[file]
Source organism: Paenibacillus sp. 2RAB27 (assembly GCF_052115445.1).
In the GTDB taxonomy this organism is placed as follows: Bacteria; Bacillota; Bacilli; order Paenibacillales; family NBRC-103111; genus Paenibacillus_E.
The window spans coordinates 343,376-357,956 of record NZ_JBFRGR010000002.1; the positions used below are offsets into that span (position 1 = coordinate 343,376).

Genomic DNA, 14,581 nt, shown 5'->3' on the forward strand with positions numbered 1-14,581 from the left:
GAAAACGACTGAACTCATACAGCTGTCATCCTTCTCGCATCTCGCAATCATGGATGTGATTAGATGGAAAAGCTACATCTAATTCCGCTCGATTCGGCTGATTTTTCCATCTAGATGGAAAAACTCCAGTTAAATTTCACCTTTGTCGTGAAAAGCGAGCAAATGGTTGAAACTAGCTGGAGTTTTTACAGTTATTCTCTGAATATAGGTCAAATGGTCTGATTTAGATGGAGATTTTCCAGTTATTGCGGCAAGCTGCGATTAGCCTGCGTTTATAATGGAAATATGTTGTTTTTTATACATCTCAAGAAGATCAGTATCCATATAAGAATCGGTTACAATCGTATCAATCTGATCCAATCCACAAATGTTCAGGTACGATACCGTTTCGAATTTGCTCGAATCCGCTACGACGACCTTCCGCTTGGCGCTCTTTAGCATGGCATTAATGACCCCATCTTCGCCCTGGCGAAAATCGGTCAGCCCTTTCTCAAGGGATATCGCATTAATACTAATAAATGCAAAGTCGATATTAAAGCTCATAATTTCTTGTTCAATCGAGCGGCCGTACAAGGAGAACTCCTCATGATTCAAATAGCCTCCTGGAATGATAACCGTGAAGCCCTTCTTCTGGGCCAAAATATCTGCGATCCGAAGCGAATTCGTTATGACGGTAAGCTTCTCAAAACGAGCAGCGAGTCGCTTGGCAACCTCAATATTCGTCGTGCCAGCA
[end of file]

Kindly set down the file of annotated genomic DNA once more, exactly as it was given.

Source organism: Paenibacillus sp. 2RAB27 (assembly GCF_052115445.1).
In the GTDB taxonomy this organism is placed as follows: Bacteria; Bacillota; Bacilli; order Paenibacillales; family NBRC-103111; genus Paenibacillus_E.
The window spans coordinates 343,376-357,956 of record NZ_JBFRGR010000002.1; the positions used below are offsets into that span (position 1 = coordinate 343,376).

Genomic DNA, 14,581 nt, shown 5'->3' on the forward strand with positions numbered 1-14,581 from the left:
GAAAACGACTGAACTCATACAGCTGTCATCCTTCTCGCATCTCGCAATCATGGATGTGATTAGATGGAAAAGCTACATCTAATTCCGCTCGATTCGGCTGATTTTTCCATCTAGATGGAAAAACTCCAGTTAAATTTCACCTTTGTCGTGAAAAGCGAGCAAATGGTTGAAACTAGCTGGAGTTTTTACAGTTATTCTCTGAATATAGGTCAAATGGTCTGATTTAGATGGAGATTTTCCAGTTATTGCGGCAAGCTGCGATTAGCCTGCGTTTATAATGGAAATATGTTGTTTTTTATACATCTCAAGAAGATCAGTATCCATATAAGAATCGGTTACAATCGTATCAATCTGATCCAATCCACAAATGTTCAGGTACGATACCGTTTCGAATTTGCTCGAATCCGCTACGACGACCTTCCGCTTGGCGCTCTTTAGCATGGCATTAATGACCCCATCTTCGCCCTGGCGAAAATCGGTCAGCCCTTTCTCAAGGGATATCGCATTAATACTAATAAATGCAAAGTCGATATTAAAGCTCATAATTTCTTGTTCAATCGAGCGGCCGTACAAGGAGAACTCCTCATGATTCAAATAGCCTCCTGGAATGATAACCGTGAAGCCCTTCTTCTGGGCCAAAATATCTGCGATCCGAAGCGAATTCGTTATGACGGTAAGCTTCTCAAAACGAGCAGCGAGTCGCTTGGCAACCTCAATATTCGTCGTGCCAGCA